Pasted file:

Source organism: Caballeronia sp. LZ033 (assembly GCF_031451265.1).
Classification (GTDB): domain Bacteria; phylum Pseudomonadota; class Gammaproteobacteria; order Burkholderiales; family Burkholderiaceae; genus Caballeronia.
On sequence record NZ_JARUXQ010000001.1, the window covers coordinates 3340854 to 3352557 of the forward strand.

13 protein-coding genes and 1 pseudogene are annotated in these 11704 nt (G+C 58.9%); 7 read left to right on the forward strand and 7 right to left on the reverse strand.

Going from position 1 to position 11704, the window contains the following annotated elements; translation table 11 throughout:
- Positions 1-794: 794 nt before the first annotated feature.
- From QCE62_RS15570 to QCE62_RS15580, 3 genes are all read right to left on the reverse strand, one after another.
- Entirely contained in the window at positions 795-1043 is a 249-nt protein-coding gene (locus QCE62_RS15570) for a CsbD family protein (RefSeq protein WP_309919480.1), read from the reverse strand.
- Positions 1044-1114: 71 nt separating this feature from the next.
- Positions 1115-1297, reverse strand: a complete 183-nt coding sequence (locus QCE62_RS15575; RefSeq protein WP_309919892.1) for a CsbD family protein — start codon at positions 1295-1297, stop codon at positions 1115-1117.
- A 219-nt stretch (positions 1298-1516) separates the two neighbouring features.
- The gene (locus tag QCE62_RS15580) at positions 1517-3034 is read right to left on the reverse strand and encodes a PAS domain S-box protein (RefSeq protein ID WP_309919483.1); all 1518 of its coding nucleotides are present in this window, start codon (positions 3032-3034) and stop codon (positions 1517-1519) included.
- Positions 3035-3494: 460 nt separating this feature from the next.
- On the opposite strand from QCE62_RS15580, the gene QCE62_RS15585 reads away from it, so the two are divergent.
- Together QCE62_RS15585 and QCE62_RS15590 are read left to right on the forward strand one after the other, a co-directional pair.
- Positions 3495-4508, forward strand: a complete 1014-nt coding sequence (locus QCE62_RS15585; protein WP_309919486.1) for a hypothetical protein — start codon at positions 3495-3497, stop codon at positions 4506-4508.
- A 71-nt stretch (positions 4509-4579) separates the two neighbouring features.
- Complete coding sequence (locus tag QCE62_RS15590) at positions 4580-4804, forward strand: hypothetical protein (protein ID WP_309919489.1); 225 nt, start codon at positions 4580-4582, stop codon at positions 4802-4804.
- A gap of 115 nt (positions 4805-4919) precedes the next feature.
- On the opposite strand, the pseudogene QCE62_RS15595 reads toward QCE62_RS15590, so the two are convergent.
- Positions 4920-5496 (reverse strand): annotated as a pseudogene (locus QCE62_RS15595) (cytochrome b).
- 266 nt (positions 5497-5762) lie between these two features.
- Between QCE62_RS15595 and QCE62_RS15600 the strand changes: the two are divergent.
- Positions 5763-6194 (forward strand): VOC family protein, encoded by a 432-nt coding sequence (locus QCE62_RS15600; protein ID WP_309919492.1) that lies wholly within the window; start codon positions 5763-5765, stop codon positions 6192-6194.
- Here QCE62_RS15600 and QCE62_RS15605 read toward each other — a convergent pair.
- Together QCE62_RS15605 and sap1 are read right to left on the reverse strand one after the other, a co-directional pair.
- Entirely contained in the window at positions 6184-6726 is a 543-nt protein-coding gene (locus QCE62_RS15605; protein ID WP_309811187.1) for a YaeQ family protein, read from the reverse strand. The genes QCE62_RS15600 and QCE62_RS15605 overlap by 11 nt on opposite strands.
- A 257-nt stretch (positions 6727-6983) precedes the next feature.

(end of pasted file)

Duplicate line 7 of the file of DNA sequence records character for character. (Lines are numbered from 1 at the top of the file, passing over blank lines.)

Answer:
- From QCE62_RS15570 to QCE62_RS15580, 3 genes are all read right to left on the reverse strand, one after another.